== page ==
- Salim Essa was never engaged as a T-Systems sales agent and no payments were ever made to Essa.
- Transnet lawfully extended our original 5-year contract by another 2 years. The original contract with Transnet in 2010 included a clause that allowed for this extension.
- The revenue of the Transnet deal increased during the 2-year extension period because of a significant increase in scope and volume of work requested by Transnet. Contracts are in place and quality services are being rendered at benchmarked price points.
- T-Systems is currently in a dispute with Transnet. The core of the current dispute seems to be around the Transnet Board now rescinding its prior decision to consider the risks identified in the second bidder’s response as part of their decision process. Transnet created this dispute, as they are retracting their original decision.
- It was stated in the Eskom parliamentary inquiry that Eskom could have saved up to R1 billion/year by insourcing its IT functions, thus implying that T-Systems had prevented this saving.
- A R1 billion/ year saving is highly improbable given that Eskom’s all-inclusive average spend with T-Systems from 2010 to 2014 was less than R1bn/year.
- We have not wasted any taxpayers’ money.
- The independent investigation conducted by law firm Bowman Gilfillan Inc. (Bowmans) did not identify any evidence that T-Systems directly or indirectly made any irregular payments, nor directly or indirectly requested any other individual or entity to make any irregular payment on its behalf;
- We will not tolerate any unethical behaviour inside our organisation or at our suppliers and business partners.
- We have, and will continue to terminate supplier contracts should we have any doubts about their governance processes, external relationships or ethical behaviour.
- We will continue to investigate any allegations and take decisive action if required.
B: Priority areas for clarification
1. Is T-Systems a Gupta linked company?
- T-Systems South Africa (TSSA) is 70% owned by T-Systems International and 30% owned by B-BBEE shareholders (20% through an employee empowerment trust and 10% in an ICT education focused community trust)
- T-Systems has done business with three third party suppliers (Sechaba, Zestilor and GSS) that media or other reports allege had links (directly or indirectly) with the Guptas.
- At the time that TSSA engaged these companies, we were not aware of these relationships.
- As allegations surfaced we increased our internal and external investigations. We also contracted an independent and respected legal firm, Bowmans to investigate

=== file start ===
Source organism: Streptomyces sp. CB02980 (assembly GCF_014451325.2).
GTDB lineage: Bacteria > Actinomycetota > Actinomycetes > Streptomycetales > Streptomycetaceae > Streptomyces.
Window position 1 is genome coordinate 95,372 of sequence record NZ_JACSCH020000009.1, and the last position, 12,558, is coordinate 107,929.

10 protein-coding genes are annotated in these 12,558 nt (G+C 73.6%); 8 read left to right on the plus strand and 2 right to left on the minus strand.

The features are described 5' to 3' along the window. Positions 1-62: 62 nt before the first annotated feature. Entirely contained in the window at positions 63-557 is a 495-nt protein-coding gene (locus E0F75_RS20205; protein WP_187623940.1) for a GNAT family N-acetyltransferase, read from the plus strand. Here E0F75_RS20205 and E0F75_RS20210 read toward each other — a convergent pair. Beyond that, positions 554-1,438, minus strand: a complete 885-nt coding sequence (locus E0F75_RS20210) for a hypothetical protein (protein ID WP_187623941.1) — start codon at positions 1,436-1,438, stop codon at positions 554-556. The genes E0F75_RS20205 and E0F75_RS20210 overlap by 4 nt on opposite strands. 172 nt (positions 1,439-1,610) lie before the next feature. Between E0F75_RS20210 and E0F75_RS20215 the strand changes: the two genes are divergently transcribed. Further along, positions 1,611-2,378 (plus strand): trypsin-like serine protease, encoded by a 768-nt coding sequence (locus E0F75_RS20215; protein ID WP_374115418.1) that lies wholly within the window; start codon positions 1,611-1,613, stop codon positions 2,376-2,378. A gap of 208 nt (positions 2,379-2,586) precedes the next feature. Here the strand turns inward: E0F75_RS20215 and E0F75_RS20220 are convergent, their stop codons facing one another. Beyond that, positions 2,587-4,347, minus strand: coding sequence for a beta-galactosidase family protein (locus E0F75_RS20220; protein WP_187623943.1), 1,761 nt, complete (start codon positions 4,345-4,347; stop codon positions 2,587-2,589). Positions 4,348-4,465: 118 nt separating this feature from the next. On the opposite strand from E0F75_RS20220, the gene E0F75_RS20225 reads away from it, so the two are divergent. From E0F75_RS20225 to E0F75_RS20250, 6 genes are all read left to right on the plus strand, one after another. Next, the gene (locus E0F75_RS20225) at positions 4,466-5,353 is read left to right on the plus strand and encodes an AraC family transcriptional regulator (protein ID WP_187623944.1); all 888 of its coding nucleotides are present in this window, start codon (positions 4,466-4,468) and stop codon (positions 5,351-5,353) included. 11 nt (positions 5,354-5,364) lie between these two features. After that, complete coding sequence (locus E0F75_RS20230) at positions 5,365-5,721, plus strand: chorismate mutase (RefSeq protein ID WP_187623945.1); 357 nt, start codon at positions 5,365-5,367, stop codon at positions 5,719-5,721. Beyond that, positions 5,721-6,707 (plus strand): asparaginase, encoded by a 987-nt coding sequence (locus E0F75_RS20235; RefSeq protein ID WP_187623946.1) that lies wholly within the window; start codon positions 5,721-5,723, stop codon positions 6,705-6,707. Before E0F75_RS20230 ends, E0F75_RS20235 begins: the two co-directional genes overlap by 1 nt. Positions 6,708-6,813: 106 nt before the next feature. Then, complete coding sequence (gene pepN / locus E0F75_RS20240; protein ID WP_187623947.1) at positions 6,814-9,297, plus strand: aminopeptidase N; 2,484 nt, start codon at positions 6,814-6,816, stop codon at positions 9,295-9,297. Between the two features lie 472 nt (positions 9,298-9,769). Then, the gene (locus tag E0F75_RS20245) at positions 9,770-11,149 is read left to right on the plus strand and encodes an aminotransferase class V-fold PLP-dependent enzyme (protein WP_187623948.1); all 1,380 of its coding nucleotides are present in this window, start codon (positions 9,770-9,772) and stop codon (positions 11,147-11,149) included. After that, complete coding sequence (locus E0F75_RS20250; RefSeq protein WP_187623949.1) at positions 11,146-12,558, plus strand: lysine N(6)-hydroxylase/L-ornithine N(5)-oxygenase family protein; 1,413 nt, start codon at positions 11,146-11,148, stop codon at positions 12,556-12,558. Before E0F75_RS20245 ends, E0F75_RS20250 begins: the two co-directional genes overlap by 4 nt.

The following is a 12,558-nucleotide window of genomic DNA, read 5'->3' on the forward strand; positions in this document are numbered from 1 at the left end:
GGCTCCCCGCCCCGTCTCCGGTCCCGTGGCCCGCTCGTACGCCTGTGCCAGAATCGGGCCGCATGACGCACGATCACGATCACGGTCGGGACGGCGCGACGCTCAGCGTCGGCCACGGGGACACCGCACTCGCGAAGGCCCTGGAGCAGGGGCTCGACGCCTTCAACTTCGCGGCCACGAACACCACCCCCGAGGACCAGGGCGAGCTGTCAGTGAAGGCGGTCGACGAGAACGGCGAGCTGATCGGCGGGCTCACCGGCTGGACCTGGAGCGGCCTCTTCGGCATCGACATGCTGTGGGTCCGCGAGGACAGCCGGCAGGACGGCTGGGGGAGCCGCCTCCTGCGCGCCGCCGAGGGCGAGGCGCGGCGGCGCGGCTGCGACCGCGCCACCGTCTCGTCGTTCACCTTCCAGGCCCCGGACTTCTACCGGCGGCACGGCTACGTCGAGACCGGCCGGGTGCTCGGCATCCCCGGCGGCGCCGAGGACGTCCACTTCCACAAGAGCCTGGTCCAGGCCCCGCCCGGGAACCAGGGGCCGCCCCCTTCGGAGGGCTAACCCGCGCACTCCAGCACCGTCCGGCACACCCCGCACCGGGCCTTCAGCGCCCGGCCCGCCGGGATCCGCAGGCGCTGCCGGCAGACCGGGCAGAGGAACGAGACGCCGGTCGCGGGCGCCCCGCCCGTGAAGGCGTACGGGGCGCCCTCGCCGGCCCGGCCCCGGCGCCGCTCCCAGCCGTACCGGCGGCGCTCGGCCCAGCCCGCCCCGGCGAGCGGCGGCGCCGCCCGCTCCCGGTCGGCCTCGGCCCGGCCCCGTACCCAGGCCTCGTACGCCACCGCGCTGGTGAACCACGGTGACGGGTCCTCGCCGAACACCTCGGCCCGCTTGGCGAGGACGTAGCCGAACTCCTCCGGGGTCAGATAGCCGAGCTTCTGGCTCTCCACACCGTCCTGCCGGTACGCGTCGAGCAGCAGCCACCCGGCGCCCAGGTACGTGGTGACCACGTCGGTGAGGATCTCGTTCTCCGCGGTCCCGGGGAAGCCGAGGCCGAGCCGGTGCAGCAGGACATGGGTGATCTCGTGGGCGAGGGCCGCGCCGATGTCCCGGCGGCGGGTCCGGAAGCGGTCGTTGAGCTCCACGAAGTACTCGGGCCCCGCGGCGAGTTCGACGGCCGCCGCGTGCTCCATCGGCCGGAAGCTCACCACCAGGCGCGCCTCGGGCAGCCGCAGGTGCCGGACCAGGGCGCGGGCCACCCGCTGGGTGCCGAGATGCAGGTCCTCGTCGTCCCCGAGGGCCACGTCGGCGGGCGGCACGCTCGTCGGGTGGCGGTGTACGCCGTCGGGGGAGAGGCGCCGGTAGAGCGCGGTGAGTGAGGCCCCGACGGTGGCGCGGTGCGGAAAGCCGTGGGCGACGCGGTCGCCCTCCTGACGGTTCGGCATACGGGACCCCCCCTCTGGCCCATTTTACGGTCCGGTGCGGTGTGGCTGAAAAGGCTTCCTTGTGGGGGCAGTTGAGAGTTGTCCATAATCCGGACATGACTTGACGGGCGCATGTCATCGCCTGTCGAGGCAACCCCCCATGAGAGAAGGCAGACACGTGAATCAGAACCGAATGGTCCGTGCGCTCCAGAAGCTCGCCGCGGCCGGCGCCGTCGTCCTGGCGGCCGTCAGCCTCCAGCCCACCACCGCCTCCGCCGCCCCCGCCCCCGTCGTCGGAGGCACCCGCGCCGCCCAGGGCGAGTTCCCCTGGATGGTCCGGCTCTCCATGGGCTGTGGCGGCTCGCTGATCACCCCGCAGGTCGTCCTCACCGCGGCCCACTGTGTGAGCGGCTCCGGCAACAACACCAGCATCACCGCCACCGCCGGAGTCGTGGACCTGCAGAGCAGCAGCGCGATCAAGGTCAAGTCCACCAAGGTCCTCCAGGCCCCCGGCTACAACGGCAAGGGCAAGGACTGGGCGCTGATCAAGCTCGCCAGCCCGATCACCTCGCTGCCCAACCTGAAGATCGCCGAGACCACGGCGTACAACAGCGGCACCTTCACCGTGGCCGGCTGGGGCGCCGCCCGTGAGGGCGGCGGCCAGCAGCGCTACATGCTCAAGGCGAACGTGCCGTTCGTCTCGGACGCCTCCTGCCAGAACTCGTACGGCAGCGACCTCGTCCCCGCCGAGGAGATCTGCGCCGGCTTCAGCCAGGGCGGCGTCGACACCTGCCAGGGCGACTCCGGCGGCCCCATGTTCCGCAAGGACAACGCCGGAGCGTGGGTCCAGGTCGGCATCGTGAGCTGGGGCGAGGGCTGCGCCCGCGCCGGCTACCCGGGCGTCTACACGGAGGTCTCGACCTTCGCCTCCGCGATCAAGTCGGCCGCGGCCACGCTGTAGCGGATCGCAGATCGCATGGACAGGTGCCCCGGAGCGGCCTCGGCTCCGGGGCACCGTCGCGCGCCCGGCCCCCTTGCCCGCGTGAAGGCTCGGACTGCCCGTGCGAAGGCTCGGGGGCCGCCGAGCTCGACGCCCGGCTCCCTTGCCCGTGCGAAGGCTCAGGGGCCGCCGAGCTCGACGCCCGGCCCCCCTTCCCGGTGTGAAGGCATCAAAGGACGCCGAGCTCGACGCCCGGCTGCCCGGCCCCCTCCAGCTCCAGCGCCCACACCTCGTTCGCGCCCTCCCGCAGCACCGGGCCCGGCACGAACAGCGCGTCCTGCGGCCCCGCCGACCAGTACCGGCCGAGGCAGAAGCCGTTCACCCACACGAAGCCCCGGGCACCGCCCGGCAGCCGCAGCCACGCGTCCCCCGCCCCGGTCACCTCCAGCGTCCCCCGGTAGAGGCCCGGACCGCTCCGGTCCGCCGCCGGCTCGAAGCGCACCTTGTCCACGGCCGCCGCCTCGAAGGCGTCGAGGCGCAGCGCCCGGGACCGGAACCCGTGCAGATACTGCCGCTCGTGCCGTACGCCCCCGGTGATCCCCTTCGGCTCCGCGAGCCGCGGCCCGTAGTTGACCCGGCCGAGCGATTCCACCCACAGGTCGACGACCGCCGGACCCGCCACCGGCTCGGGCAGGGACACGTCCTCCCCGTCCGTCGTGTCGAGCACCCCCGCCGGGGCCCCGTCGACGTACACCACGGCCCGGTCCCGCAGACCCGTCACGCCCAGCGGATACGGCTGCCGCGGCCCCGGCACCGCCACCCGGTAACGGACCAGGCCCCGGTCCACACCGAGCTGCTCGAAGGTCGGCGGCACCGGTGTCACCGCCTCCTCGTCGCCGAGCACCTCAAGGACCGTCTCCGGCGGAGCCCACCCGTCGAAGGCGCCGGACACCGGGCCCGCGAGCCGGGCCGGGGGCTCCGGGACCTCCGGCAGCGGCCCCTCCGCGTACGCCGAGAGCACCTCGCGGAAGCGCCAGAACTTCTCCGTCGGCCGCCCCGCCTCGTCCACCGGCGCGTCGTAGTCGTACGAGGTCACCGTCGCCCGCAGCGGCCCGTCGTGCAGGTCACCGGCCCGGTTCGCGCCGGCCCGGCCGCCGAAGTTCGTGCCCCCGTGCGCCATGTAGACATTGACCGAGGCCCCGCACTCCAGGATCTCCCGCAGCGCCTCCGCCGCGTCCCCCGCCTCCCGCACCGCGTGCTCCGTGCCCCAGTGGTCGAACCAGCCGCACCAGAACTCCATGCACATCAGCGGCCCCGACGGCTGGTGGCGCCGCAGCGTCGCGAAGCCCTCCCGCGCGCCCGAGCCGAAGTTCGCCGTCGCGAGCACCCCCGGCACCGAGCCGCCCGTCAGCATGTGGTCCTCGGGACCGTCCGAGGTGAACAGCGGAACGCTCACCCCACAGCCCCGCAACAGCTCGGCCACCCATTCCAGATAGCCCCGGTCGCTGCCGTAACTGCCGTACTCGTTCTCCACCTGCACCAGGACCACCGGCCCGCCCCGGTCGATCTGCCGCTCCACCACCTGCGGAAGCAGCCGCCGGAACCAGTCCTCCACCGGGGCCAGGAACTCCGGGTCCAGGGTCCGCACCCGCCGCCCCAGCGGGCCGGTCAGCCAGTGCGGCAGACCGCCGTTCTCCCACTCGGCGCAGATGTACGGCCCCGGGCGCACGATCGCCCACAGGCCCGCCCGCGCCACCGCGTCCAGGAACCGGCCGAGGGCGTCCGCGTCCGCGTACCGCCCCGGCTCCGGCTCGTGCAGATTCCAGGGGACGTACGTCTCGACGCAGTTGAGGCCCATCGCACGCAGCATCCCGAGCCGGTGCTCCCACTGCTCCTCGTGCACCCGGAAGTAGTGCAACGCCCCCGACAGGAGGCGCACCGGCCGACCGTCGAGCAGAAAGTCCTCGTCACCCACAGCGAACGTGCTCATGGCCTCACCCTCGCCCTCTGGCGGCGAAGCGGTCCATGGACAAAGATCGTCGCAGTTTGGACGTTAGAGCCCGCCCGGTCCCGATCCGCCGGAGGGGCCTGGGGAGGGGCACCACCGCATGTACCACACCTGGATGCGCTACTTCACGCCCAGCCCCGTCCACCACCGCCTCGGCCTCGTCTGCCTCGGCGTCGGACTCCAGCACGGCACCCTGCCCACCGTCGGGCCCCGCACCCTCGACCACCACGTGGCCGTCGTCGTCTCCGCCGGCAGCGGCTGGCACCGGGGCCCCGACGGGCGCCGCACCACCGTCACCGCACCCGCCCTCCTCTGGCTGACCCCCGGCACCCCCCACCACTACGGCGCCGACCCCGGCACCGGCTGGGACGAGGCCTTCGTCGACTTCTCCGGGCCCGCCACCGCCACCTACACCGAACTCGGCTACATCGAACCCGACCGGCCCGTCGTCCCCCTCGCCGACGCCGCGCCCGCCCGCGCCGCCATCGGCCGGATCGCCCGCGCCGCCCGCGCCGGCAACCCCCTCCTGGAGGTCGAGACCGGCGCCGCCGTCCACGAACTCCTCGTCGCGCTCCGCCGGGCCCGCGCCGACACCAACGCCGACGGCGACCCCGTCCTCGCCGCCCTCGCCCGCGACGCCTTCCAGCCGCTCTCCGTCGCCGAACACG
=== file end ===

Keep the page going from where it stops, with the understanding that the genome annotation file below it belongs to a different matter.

- All our relationships with Sechaba, Zestilor and GSS have been terminated.
- There are more detail on these companies below.
- On 7 February 2018 an article in The Daily Maverick made mention of an internship of Archit Gupta with T-Systems. T-Systems South Africa does not have: i) any record of Archit Gupta with T-Systems, ii) any record of Archit Gupta being part of its internship programme or iii) any record of Archit Gupta having attended its ICT academy. A person with a very similar name has applied for employment during the 2014 time period mentioned, but were not successful since preference is given to South African citizens.
2. Did T-Systems prevent Eskom from saving R1 billion / year?
- Absolutely not. We were very surprised to see this number surface in the parliamentary hearings. A saving of R1bn a year would be highly improbable, as Eskom’s all-inclusive average spend with T-Systems from 2010 to 2014, the period in question, was less than R1 billion a year.
- We do however believe that it would have been possible for Eskom to save approximately R1 billion over a five-year period. We outlined this in our proposal to Eskom in June 2013.
- After 2014 Eskom insourced (brought in-house) more than 50% of the services they were getting from T-Systems.
- T-Systems cannot comment on behalf of Eskom on whether they did in fact achieve these intended savings since then.
- In a submission by the Eskom Board to the Eskom parliamentary inquiry on the 5th of December 2017, the Eskom Board states in paragraph 5.4 that: “Eskom saved approximately R 800 000 000.00 (eight hundred million rand) by continuing to use the services T-Systems because T-Systems allowed certain functions which were the responsibility of T-Systems to be carried out ‘inhouse’ by Eskom.” (added 08 Febr 2018)
3. Did Eskom’s contract extension enable T-Systems to benefit at the expense of Eskom and taxpayers?
- Eskom did not extend the T-Systems contract, it entered into a disengagement period as outlined in the terms and conditions of our original contract. T-Systems was paid for services rendered as agreed in the original contract. A disengagement period is normal business practice for large ICT contracts and is designed to ensure that the client is not suddenly left with no ICT services and support.
- This also allowed Eskom time to prepare new tenders, going through a proper open tender process with several phases, contracting a new supplier, and then transitioning between different service providers.
- Furthermore T-Systems provided additional discounts of 17% to Eskom during the disengagement period.
- T-Systems delivered quality services with +/- 300 specialists dedicated to Eskom, at competitive and independently benchmarked price points.
- It is therefore not right to suggest that we have wasted any taxpayers’ money.
- There is more detail on this question further down under the Eskom sub-heading
4. Is T-Systems the SAP implementation partner at Transnet & Eskom?